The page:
Judy Halper
Left is not a dirty word

Dear USA college students

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I am not going to assault you with inconvenient facts. I’m sure you’ve heard them all and already rejected them out of hand.

But can I say, I find you kind of tiresome?

I do remember being young and passionate, even about a fair and peaceful solution to our ongoing conflict. So forgive me if, after more years than I can count of wars, operations, terrorist attacks, Intifadas, and even peace talks that ended in assassination and new elections, I might come off as a bit jaded.

I’m still passionate about it, but let’s face it, from where I sit, I am immersed in more than one side of the issue. I can see that rational negotiation has not worked, nor has the attempt to buy peace by playing two sides off against one another. I do see how this long-standing frustration – the solution pulled out of the oven before it was fully baked, a partial Palestinian entity that is neither completely occupied nor a true state, the continued fighting, left on a low burner until Oct. 7 – has led to extremism on all sides.

And since your country is bankrolling our war, I agree that you have every right to object to your generous contribution to our battering-ram-and-leave-them-hanging style of going about things.

Still, I have to scratch my head when a professor defends the protests as calling for a ceasefire and peaceful end to the war. Because in fact, chanting “Intifada” and waving signs that say “from the river to the sea..etc.” are not exactly peaceful, are they? If you think about it, they are calling for protracted, bloody war.

You might be a proud “anti-Zionist,” but the thing is, we Israelis only become truly proud Zionists when we feel threatened. Zionism – our right to exist and defend ourselves – is not, in the normal course of things, something we discuss or think about, any more than most Americans think daily about the act of stopping immigrants at the border. But massacre our people and lead us into a bloody war, and our Zionism bubbles to the surface. It’s not that most of us support, for example, reoccupying Gaza. It’s that too many of us are willing to see it as a logical consequence.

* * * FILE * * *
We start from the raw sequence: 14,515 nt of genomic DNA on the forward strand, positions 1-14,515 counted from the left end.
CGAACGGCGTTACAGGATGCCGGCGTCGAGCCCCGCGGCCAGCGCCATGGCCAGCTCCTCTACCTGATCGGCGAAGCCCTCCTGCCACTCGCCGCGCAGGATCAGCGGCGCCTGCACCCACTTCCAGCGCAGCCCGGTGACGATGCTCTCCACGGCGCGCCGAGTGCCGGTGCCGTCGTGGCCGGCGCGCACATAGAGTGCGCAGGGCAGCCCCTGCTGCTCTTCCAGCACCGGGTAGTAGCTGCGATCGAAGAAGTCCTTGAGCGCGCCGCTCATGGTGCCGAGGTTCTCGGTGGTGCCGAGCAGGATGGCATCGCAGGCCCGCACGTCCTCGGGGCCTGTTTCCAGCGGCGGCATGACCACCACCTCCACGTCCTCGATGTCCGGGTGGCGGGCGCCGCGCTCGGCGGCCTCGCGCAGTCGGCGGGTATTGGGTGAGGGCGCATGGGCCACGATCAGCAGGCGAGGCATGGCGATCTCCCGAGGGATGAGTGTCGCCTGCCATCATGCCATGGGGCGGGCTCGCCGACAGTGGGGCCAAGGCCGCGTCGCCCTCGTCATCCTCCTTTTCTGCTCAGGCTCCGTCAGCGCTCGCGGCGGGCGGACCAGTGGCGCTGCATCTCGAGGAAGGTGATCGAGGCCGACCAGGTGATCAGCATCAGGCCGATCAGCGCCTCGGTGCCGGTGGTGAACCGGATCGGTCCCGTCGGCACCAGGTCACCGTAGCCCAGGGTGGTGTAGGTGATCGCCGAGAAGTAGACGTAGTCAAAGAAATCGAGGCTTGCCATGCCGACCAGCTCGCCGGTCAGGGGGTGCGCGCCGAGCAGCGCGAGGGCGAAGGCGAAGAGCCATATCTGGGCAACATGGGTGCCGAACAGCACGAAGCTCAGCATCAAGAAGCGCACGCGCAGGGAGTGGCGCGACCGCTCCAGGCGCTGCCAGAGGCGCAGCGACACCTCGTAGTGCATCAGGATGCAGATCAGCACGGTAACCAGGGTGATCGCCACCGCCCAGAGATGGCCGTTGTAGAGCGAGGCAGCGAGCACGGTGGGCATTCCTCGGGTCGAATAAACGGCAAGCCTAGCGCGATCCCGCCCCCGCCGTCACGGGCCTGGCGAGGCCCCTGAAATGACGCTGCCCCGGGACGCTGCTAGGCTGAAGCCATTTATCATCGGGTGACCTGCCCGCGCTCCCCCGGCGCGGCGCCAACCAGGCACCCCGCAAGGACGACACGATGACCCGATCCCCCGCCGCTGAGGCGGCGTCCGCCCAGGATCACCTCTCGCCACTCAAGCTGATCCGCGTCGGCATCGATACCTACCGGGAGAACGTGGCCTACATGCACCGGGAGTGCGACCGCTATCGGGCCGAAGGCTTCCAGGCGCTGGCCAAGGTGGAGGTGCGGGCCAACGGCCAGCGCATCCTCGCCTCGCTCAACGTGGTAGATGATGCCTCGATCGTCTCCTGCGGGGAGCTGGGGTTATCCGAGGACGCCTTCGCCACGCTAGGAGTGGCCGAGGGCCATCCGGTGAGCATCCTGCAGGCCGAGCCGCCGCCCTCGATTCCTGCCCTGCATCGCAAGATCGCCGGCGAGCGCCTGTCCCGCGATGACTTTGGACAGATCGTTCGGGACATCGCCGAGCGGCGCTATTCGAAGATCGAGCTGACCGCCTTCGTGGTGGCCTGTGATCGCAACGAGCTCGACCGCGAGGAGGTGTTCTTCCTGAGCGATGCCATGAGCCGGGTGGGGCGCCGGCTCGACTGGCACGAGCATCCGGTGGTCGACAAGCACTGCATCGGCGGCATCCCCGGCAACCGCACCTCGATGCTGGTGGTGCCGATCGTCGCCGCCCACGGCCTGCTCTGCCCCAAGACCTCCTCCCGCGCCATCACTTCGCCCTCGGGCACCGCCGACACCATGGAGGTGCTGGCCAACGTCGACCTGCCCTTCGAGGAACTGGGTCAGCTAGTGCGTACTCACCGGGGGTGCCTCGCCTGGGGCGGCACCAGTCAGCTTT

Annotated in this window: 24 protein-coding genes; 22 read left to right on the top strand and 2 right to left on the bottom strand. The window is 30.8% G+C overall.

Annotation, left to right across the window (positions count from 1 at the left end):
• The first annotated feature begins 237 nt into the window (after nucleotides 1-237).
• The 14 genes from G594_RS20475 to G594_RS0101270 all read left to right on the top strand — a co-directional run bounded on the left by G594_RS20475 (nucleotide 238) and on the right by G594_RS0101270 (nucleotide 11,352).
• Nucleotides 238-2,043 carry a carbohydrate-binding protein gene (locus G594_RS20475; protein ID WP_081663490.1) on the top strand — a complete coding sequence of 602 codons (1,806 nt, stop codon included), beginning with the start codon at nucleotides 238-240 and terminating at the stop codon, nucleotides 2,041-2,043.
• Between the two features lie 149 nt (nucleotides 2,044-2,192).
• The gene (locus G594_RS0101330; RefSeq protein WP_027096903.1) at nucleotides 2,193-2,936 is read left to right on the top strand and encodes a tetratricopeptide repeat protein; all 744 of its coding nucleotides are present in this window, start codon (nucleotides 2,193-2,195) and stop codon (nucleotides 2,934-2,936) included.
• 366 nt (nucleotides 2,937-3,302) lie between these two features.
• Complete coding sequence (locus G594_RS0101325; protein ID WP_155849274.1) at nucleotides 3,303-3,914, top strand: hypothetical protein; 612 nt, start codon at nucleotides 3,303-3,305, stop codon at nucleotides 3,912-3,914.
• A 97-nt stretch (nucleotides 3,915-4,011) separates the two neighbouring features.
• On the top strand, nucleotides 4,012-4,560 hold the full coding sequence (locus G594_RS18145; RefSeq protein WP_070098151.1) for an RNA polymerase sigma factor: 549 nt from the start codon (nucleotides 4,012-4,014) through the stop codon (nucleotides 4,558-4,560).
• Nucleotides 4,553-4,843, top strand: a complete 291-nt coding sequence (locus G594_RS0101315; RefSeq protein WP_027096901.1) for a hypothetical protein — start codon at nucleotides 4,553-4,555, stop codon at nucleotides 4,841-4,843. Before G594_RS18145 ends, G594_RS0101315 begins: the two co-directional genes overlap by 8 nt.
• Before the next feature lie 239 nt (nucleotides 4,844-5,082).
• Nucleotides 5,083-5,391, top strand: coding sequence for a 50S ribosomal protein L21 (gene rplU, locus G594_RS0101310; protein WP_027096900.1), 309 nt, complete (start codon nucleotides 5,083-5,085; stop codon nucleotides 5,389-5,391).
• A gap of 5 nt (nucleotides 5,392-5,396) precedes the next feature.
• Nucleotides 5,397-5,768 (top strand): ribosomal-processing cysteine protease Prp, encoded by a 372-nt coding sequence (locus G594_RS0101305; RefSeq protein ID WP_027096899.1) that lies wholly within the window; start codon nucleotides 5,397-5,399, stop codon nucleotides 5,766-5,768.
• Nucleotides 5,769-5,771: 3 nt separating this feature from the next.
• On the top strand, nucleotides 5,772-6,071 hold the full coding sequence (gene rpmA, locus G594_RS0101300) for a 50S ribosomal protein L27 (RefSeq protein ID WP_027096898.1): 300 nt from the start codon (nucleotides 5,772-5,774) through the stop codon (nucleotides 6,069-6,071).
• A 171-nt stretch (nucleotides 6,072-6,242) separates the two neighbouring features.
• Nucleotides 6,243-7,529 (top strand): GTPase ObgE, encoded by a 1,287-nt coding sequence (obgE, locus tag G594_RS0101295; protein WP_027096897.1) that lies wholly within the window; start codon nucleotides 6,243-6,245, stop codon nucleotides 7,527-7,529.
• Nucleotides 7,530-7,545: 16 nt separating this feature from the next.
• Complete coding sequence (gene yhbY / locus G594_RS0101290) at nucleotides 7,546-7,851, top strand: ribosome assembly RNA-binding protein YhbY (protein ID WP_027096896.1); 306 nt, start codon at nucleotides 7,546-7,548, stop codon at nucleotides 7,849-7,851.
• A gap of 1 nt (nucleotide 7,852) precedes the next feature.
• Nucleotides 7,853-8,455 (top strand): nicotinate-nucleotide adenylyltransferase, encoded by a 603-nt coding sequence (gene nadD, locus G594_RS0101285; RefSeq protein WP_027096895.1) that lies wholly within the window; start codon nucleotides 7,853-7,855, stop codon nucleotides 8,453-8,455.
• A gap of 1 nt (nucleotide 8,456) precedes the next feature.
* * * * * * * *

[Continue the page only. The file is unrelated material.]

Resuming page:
And genocide? Really? The international court in the Hague didn’t buy that one, and neither should you. It is not only bad propaganda, it justifies all the fetid antisemitic manure you guys are shoveling. People on both sides are clearly guilty of war crimes, but they are our bad leaders, not the general populations.

Honestly, if any of you out there are actually interested in peace, rather than in the fun of smashing things and resisting arrest, you might try listening to Israeli students on the other side of your barriers – the ones waving pictures of hostages. You might find that at least some of them are also calling for an end to the war, if it brings the hostages home. But for them, an end to the war must include, at the very least, an agreement to a prolonged period of quiet.

Rather than chanting “Free Palestine!” – a phrase as empty as today’s Gaza border towns – you might try “Let them return home!” By them, I mean Gazans displaced from the northern half of the strip, hostages held in Gaza and Israelis with homes on the northern and southern borders. That would mean we all have some kind of peace. Rather than supporting further war, you might proclaim your support for the American/Saudi peace initiative that would result in a Palestinian state and a Palestinian government in Gaza that does not keep its people living in poverty in order to fund terrorism.

If you are really interested in peace, as that possibly deluded professor claims, you might try reaching out to the peace organizations in Israel, and to moderate Palestinians, to learn about their work. You might try reaching out to your fellow Jewish students to hear their concerns. You might try to separate the propaganda from the facts, look for the other sides of the half-truths. If it is messy and complicated, rather than black-and-white, it is probably closer to the real situation than what you have been told.

I know that is tiresome. It might take some extra effort on your part. If you are really interested in peace, I’m telling you now, you will need to make a long-term commitment, work with those who are thinking outside the box and talk to those on all sides of the street. And learn to deal with disappointment and frustration.

Or you can smash windows and get yourself arrested, which might be way more fun, but way less effective, unless your main goal is simply to see yourself on TV.

About the Author
Judy Halper is a member of a kibbutz in the center of the country. She has worked as a dairywoman, plumber and veggie cook, and as a science writer. Today she volunteers in Na'am Arab Women in the Center and works part time for Wahat al-Salam/Neve Shalom.
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